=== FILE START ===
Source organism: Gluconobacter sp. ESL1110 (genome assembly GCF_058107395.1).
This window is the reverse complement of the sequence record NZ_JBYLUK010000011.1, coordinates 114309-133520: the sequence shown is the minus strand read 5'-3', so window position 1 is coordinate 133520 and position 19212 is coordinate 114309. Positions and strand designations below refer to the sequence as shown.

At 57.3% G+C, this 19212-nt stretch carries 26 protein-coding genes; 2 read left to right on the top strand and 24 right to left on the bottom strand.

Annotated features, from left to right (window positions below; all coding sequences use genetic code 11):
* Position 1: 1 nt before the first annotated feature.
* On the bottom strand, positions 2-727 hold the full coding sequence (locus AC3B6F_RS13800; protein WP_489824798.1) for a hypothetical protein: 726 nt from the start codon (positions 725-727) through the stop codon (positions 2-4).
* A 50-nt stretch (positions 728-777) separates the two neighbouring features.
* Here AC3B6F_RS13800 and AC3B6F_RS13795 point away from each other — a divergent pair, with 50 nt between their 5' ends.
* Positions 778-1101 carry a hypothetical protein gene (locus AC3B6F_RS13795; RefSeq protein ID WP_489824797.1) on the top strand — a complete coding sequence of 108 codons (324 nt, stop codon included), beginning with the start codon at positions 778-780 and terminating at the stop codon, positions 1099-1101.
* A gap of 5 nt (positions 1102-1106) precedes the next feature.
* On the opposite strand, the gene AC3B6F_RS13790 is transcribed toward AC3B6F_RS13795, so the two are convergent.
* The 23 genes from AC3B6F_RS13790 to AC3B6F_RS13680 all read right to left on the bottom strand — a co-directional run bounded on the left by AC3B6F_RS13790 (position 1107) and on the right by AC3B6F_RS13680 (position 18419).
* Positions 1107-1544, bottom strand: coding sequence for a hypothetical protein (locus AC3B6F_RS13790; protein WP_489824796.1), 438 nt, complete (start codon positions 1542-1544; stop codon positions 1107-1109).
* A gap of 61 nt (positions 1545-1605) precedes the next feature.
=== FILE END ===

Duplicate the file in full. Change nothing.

Source organism: Gluconobacter sp. ESL1110 (genome assembly GCF_058107395.1).
This window is the reverse complement of the sequence record NZ_JBYLUK010000011.1, coordinates 114309-133520: the sequence shown is the minus strand read 5'-3', so window position 1 is coordinate 133520 and position 19212 is coordinate 114309. Positions and strand designations below refer to the sequence as shown.

At 57.3% G+C, this 19212-nt stretch carries 26 protein-coding genes; 2 read left to right on the top strand and 24 right to left on the bottom strand.

Annotated features, from left to right (window positions below; all coding sequences use genetic code 11):
* Position 1: 1 nt before the first annotated feature.
* On the bottom strand, positions 2-727 hold the full coding sequence (locus AC3B6F_RS13800; protein WP_489824798.1) for a hypothetical protein: 726 nt from the start codon (positions 725-727) through the stop codon (positions 2-4).
* A 50-nt stretch (positions 728-777) separates the two neighbouring features.
* Here AC3B6F_RS13800 and AC3B6F_RS13795 point away from each other — a divergent pair, with 50 nt between their 5' ends.
* Positions 778-1101 carry a hypothetical protein gene (locus AC3B6F_RS13795; RefSeq protein ID WP_489824797.1) on the top strand — a complete coding sequence of 108 codons (324 nt, stop codon included), beginning with the start codon at positions 778-780 and terminating at the stop codon, positions 1099-1101.
* A gap of 5 nt (positions 1102-1106) precedes the next feature.
* On the opposite strand, the gene AC3B6F_RS13790 is transcribed toward AC3B6F_RS13795, so the two are convergent.
* The 23 genes from AC3B6F_RS13790 to AC3B6F_RS13680 all read right to left on the bottom strand — a co-directional run bounded on the left by AC3B6F_RS13790 (position 1107) and on the right by AC3B6F_RS13680 (position 18419).
* Positions 1107-1544, bottom strand: coding sequence for a hypothetical protein (locus AC3B6F_RS13790; protein WP_489824796.1), 438 nt, complete (start codon positions 1542-1544; stop codon positions 1107-1109).
* A gap of 61 nt (positions 1545-1605) precedes the next feature.